Peat bog: The finer materials are leaves and larger were branches.
We have to cross a knee deep delta channel. The water subsided rapidly and we managed to cross a small delta channel. From that we saw a huge mud flat – so extensive that we that we cannot not see the water’s edge. We saw Bawai Island with standing casuarinas trees. Behind it there is an oil platform called Baram B.
These locals are taking advantage of the low tide and casting their drift net for small fish.
Trekkers stopping for a while enjoying the birdwatching. We stopped for a while counting the water birds that came very early this year. I counted more than 70 little terns of which some might be common terns. There we also another group of terns, maybe 100 individuals, coming from Bawai island flying high toward the sea to the South West. There are Kentish plovers and Shanks on the mud. We could not identify them due to them being silhouettes in the sun.
Some of the terns
Mr Phui a diehard bird photographer getting closer to the terns to get a better photograph. MNS have been aggressively counting water birds in the area. We have camped on the island twice and also the beach that we crossed now, to intercept water birds that flew across south from the north. Other birds seen previously were the long legged stint, Curlew, Caspian terns, the turnstones and frigate birds.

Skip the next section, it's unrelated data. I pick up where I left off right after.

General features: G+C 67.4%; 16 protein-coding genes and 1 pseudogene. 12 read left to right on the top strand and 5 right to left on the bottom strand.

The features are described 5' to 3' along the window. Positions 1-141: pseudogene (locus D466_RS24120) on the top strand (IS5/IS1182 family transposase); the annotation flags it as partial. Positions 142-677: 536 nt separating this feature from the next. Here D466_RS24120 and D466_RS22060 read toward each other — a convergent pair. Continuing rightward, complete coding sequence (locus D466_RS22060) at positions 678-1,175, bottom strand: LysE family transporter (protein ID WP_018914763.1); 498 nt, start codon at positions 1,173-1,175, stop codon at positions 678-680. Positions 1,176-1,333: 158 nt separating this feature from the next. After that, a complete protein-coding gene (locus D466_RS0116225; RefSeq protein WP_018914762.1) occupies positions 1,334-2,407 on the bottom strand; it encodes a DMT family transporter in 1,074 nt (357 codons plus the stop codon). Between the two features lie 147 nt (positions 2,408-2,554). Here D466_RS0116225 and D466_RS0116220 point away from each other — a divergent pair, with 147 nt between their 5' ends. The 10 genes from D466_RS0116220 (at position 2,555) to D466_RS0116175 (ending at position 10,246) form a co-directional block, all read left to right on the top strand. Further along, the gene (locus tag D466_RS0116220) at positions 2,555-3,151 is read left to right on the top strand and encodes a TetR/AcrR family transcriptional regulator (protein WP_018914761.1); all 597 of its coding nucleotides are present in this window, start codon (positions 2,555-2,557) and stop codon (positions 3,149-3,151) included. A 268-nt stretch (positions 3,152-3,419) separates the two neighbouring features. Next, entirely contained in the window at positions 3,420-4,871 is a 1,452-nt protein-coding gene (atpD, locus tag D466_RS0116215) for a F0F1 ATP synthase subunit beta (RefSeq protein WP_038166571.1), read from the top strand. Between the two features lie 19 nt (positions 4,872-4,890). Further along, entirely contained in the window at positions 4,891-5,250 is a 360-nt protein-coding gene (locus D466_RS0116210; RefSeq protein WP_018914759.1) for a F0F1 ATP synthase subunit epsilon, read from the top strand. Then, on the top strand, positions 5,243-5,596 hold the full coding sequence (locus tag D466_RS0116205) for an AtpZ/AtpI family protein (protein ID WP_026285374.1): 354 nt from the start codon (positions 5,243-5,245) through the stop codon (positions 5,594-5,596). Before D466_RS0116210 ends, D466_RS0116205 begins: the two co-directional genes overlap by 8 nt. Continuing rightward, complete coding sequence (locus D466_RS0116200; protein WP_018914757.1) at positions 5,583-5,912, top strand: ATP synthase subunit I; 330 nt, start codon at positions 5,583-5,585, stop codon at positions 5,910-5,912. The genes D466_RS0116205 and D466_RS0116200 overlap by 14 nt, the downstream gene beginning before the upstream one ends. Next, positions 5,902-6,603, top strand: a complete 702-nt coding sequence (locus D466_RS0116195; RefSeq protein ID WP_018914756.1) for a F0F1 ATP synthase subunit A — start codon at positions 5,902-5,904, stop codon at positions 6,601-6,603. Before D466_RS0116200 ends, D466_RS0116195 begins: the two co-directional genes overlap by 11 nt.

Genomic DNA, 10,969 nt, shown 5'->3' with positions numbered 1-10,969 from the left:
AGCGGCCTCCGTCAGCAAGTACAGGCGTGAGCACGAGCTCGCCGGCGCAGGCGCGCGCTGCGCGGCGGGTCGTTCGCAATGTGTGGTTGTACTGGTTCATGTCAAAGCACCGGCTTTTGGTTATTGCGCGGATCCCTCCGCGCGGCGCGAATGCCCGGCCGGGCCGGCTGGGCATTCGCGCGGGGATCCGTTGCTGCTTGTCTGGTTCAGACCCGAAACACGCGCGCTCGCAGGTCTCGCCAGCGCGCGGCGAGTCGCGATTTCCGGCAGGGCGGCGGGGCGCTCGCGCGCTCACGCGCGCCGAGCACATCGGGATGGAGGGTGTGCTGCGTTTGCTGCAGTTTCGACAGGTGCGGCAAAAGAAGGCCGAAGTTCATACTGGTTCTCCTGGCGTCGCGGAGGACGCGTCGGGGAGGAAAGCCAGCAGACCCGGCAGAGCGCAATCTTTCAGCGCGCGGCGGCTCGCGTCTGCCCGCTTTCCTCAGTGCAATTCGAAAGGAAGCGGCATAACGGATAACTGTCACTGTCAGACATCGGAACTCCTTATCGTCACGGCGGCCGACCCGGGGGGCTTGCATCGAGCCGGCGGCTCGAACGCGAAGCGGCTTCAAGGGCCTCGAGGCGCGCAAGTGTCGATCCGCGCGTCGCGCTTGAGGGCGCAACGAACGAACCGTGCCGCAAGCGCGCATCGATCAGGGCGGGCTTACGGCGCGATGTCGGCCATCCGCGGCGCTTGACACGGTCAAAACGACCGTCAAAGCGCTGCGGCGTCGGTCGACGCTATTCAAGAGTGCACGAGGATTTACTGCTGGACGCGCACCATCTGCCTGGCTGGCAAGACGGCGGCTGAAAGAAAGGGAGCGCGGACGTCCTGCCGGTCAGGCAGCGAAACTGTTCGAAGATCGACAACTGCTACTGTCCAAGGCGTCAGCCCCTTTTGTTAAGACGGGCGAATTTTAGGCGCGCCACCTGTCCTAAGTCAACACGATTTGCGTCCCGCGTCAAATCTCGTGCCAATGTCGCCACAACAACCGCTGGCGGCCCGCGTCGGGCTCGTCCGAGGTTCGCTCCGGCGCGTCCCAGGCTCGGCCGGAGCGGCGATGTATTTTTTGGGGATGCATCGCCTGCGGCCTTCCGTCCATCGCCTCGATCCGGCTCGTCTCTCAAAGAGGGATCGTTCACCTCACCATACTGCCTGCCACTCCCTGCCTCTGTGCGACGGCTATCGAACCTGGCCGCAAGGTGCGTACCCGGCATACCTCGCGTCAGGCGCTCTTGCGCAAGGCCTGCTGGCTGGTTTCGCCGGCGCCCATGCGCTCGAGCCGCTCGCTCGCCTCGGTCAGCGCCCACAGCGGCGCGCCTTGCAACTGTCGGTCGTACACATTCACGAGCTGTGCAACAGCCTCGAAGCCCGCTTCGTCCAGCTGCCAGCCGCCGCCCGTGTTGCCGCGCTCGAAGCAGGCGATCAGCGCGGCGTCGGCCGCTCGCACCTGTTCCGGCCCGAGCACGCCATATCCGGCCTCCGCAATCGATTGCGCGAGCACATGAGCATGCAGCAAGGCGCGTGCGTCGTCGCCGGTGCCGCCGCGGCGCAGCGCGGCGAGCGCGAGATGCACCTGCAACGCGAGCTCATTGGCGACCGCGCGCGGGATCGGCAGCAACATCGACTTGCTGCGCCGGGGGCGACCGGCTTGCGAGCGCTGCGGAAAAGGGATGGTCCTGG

Many terns flying around the fisherman waiting for small leftovers. I went another one a half kilometer and realised that Steve was sitting on a log a kilometers behind me. The rest of the team was already another half kilometer ahead of me. I took photograph of some of the large tree trunks I believe to be the larger parts of the peat bog.
The tree trunk I believe to be the large part of the peat bog.
Here is another one of the larger part of the peat bog.
Some scary looking large peat bog material.